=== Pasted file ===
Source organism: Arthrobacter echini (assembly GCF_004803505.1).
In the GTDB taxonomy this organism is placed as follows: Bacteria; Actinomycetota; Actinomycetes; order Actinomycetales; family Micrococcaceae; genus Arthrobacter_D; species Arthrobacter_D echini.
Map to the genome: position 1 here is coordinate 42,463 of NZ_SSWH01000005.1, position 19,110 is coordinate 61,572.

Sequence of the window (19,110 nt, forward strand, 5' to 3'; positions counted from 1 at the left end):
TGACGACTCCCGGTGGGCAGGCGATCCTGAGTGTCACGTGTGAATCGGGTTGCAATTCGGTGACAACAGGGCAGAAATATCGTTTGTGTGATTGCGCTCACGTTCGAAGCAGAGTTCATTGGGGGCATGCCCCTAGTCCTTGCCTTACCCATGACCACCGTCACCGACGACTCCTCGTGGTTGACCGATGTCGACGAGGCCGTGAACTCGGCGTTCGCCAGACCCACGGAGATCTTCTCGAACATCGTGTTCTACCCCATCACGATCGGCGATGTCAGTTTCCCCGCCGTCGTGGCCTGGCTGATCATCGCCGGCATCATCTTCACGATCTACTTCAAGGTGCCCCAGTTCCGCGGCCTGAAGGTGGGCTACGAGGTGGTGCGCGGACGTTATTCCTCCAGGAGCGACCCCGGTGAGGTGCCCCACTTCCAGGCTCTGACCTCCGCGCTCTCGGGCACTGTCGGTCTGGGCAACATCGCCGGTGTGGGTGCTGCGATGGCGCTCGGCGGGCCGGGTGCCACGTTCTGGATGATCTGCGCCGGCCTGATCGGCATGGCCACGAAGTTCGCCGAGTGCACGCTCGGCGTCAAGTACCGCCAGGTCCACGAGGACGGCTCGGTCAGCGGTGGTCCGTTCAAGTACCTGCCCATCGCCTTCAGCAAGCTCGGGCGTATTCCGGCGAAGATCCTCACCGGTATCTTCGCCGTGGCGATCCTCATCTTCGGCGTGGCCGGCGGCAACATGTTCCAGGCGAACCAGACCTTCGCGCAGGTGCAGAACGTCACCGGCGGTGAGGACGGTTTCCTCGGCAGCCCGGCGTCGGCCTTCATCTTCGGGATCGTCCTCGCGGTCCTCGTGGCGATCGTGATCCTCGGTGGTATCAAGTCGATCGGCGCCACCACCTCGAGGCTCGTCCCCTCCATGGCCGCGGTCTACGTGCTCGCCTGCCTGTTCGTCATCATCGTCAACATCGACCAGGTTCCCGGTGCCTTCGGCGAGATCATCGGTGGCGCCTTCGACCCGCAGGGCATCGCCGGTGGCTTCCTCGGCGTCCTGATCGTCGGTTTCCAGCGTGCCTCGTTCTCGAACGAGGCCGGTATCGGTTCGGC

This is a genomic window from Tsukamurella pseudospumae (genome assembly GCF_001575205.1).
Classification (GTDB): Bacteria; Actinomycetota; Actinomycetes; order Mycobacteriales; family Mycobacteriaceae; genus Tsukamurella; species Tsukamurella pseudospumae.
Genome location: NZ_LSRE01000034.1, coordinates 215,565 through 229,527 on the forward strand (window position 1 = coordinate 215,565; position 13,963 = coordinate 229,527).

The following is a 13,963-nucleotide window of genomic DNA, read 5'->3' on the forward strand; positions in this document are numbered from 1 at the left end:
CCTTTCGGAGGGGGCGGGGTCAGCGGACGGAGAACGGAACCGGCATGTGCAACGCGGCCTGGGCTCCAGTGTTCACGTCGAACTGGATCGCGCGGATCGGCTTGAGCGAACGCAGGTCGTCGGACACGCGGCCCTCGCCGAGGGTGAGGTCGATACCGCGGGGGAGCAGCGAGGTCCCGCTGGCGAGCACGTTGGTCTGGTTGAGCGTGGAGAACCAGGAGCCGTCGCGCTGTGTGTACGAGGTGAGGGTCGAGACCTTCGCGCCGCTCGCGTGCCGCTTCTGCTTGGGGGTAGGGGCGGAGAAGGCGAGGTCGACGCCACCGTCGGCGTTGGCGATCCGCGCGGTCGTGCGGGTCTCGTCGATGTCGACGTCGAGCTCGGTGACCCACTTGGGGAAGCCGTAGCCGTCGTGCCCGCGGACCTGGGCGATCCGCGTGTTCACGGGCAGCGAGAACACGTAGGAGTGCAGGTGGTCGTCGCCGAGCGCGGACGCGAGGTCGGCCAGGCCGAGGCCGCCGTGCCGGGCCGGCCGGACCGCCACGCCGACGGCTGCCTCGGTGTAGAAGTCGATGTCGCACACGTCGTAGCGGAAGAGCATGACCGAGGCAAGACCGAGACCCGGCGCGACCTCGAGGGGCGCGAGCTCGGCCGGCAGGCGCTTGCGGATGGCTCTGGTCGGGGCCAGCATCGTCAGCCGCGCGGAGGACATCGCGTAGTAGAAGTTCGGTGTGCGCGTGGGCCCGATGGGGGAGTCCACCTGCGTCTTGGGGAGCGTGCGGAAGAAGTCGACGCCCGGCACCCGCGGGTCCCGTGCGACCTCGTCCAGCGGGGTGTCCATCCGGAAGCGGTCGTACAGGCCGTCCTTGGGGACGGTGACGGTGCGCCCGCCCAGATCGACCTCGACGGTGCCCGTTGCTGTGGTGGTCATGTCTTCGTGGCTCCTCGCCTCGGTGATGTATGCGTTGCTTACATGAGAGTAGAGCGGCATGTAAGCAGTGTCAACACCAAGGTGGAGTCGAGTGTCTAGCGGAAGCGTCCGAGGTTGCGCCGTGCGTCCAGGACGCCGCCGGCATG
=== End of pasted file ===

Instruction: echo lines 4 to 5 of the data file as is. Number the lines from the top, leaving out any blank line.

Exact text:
Sequence of the window (19,110 nt, forward strand, 5' to 3'; positions counted from 1 at the left end):
TGACGACTCCCGGTGGGCAGGCGATCCTGAGTGTCACGTGTGAATCGGGTTGCAATTCGGTGACAACAGGGCAGAAATATCGTTTGTGTGATTGCGCTCACGTTCGAAGCAGAGTTCATTGGGGGCATGCCCCTAGTCCTTGCCTTACCCATGACCACCGTCACCGACGACTCCTCGTGGTTGACCGATGTCGACGAGGCCGTGAACTCGGCGTTCGCCAGACCCACGGAGATCTTCTCGAACATCGTGTTCTACCCCATCACGATCGGCGATGTCAGTTTCCCCGCCGTCGTGGCCTGGCTGATCATCGCCGGCATCATCTTCACGATCTACTTCAAGGTGCCCCAGTTCCGCGGCCTGAAGGTGGGCTACGAGGTGGTGCGCGGACGTTATTCCTCCAGGAGCGACCCCGGTGAGGTGCCCCACTTCCAGGCTCTGACCTCCGCGCTCTCGGGCACTGTCGGTCTGGGCAACATCGCCGGTGTGGGTGCTGCGATGGCGCTCGGCGGGCCGGGTGCCACGTTCTGGATGATCTGCGCCGGCCTGATCGGCATGGCCACGAAGTTCGCCGAGTGCACGCTCGGCGTCAAGTACCGCCAGGTCCACGAGGACGGCTCGGTCAGCGGTGGTCCGTTCAAGTACCTGCCCATCGCCTTCAGCAAGCTCGGGCGTATTCCGGCGAAGATCCTCACCGGTATCTTCGCCGTGGCGATCCTCATCTTCGGCGTGGCCGGCGGCAACATGTTCCAGGCGAACCAGACCTTCGCGCAGGTGCAGAACGTCACCGGCGGTGAGGACGGTTTCCTCGGCAGCCCGGCGTCGGCCTTCATCTTCGGGATCGTCCTCGCGGTCCTCGTGGCGATCGTGATCCTCGGTGGTATCAAGTCGATCGGCGCCACCACCTCGAGGCTCGTCCCCTCCATGGCCGCGGTCTACGTGCTCGCCTGCCTGTTCGTCATCATCGTCAACATCGACCAGGTTCCCGGTGCCTTCGGCGAGATCATCGGTGGCGCCTTCGACCCGCAGGGCATCGCCGGTGGCTTCCTCGGCGTCCTGATCGTCGGTTTCCAGCGTGCCTCGTTCTCGAACGAGGCCGGTATCGGTTCGGC